The UC Davis Arboretum and the Sacramento City College World Music Ensemble invite the public to a free outdoor concert celebrating and honoring the origins of the oaks in the Shields Oak Grove. The ensemble will perform music from some of the countries that are home to the 80 varieties of oak trees in the arboretum. Participants will stroll through the oak grove during the program, stopping to hear musical selections related to individual trees. The performance will also feature poetry read by Allegra Silberstein and commentary by docents relating to the oak trees.
- “Walking Meditation in the Oak Grove”
Saturday, June 18, 8 to 9 a.m., Gazebo.
Join meditation teacher Amie Diller for a one-hour walking meditation experience in the Shields Oak Grove. The hour will begin with brief walking meditation instruction, move on to silent walking, with occasional brief instructions, and end with a chant.
The annual Russell Ranch Field Day will be held Thursday, June 9, from 8 a.m. to 2 p.m. The theme this year is biodiversity in agriculture, and participants can hear about ecosystems, food safety, cover crops, irrigation management, and soil from growers, researchers, and other experts.
General admission is $8. Students and growers are free. To register, visit https://registration.ucdavis.edu/. Russell Ranch is part of the Agricultural Sustainability Institute at UC Davis.
Agricultural Sustainability Institute
The 33rd annual Postharvest Technology of Horticultural Crops Short Course is scheduled for June 13–24. The course is an intensive study of current technologies and best practices associated with the postharvest handling of fresh fruits, nuts, vegetables, and ornamentals in California. It is designed for research and extension workers, quality control personnel in the produce industry, and business, government, or academic professionals interested in current advances in the postharvest technology of horticultural crops.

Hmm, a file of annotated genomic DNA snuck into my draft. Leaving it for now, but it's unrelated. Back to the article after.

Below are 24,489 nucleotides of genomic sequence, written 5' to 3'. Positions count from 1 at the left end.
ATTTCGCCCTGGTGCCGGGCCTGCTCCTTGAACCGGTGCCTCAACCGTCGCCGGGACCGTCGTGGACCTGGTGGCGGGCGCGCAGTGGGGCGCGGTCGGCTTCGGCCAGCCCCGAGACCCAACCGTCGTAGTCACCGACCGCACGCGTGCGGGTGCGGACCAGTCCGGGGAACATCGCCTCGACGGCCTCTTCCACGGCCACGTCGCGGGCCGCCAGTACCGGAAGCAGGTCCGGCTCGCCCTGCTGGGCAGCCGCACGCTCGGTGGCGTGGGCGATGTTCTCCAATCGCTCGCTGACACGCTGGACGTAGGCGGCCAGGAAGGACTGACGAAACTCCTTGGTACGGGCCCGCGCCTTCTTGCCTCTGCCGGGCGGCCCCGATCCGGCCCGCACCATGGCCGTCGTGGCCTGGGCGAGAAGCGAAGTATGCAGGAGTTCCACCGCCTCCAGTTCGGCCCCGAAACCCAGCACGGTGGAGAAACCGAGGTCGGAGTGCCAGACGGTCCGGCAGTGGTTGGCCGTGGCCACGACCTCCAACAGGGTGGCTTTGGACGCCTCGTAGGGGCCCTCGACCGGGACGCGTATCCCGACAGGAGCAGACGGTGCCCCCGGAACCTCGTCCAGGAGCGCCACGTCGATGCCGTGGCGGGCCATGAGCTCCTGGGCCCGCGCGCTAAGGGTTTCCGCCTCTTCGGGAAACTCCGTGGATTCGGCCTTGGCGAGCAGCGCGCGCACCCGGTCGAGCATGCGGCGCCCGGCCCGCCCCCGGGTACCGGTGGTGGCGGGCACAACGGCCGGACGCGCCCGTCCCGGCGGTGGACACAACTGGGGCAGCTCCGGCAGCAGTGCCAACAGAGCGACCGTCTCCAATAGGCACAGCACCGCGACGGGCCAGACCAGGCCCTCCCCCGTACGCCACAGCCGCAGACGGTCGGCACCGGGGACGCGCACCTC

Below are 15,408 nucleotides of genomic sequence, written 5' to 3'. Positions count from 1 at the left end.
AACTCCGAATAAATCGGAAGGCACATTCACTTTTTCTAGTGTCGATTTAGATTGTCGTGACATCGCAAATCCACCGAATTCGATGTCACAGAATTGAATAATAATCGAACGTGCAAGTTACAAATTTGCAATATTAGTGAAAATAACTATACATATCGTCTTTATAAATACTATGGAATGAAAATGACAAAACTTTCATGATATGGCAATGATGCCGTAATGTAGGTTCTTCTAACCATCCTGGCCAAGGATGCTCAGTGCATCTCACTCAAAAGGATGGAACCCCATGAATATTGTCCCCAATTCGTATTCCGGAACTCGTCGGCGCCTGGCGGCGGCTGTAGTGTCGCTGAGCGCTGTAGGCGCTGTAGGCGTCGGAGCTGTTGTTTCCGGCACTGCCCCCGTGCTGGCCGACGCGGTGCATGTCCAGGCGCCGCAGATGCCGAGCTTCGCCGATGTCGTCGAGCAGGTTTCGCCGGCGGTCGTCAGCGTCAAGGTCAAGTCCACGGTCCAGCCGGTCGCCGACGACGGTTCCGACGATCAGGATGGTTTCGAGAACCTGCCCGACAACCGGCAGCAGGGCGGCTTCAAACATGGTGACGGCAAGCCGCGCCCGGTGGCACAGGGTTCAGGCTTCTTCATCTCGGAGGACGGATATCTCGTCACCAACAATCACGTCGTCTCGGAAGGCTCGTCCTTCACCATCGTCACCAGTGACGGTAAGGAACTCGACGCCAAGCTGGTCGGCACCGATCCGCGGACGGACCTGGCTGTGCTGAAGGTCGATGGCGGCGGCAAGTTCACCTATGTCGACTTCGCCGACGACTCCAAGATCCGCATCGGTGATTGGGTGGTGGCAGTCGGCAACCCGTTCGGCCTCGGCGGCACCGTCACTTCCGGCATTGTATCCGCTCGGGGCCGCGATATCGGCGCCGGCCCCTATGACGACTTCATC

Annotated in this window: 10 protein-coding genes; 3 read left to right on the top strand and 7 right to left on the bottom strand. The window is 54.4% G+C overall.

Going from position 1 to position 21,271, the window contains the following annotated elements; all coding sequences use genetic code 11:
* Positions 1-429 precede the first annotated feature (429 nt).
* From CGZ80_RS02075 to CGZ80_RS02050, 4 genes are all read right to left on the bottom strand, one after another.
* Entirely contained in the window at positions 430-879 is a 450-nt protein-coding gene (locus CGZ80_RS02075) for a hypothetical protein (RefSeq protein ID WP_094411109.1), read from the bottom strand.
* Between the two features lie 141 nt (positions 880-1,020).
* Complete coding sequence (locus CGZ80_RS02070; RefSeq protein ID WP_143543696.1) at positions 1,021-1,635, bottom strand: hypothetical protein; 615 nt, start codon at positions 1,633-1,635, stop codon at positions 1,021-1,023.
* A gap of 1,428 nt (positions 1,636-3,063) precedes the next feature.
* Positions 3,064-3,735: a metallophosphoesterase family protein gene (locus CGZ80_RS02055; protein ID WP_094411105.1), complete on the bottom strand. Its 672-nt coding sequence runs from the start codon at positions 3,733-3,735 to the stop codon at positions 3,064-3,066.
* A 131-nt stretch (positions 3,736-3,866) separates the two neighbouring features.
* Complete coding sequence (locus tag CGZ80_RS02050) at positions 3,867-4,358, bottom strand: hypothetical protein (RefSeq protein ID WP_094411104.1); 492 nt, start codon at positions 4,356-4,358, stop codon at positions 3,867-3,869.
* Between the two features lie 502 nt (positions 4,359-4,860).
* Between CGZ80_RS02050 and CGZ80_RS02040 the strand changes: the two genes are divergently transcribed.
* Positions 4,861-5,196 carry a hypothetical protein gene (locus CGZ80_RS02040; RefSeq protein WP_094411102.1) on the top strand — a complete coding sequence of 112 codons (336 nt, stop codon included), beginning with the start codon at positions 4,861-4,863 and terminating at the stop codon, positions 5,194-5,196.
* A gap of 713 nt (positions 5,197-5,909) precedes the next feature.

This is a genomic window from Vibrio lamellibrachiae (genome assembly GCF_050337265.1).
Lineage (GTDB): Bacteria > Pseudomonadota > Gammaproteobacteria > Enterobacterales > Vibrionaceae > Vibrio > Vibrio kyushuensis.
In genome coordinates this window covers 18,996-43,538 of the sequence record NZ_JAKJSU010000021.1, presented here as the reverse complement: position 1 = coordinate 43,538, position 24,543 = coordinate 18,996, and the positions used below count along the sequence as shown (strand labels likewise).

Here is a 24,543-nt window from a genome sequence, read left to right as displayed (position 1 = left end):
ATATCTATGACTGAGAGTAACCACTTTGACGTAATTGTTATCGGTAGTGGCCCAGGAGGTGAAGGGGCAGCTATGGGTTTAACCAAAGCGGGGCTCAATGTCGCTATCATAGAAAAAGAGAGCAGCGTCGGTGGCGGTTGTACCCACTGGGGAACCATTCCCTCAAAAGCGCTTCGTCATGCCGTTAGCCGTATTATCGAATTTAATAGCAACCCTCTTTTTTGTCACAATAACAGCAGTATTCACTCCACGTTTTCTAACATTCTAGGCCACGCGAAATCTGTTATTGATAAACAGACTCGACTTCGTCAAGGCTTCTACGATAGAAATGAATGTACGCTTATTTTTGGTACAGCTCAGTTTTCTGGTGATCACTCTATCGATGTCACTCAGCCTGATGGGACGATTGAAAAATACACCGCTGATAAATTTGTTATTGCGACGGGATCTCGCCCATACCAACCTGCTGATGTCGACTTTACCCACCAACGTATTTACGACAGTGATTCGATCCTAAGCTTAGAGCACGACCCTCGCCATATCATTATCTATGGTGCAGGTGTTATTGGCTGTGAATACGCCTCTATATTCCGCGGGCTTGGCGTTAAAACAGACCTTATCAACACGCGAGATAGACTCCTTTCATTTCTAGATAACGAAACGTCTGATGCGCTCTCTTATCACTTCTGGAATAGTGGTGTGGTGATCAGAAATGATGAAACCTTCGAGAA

The course’s optional second week field tour will visit a variety of postharvest operations, covering selected packinghouses, cooling and storage facilities, produce distribution centers, field harvest, packing, and transportation facilities in California.
The lecture plus field trip option is limited to 55 participants, and the lecture-only option is limited to 25 participants. Enrollment will be handled on a first-paid, first-enrolled basis. For additional information or to enroll, visit http://postharvest.ucdavis.edu/Announce/shortcourse.shtml.
Postharvest Technology RIC
An international symposium, Genomics-based Breeding in Forest Trees, will meet June 22–24 at the Buehler Alumni and Visitors Center. The event will be hosted by the Conifer Translational Genomics Network, with additional sponsorship from Illumina, Inc. and ArborGen, Inc.
Researchers, breeders, and students from all over the world will gather to review the status of genomic resources in forest trees and to define a clear path to operational application of marker-informed breeding. Professor David Neale, Department of Plant Sciences, is helping organize the event.
For more information about speakers and topics, visit http://dendrome.ucdavis.edu/ctgn/educationextension/2011symposium.php.
Registration is $250 general/$150 students. To register, visit http://dendrome.ucdavis.edu/ctgn/educationextension/2011SympReg.php
Department of Plant Sciences/Seed Biotechnology Center
The California Extreme Precipitation Symposium will be held Tuesday, June 28, in Freeborn Hall. The symposium, sponsored in part by the UC Davis Center for Watershed Sciences, is a one-day event for sharing technical and scientific knowledge on extreme precipitation events responsible for California floods. This year's theme is: "Analyzing, Forecasting, and Managing Floods."
Registration, which includes continental breakfast, snacks, lunch, parking, and proceedings, is $50 before June 11 and $75 after. Student registration is $25 before June 11 and $50 after.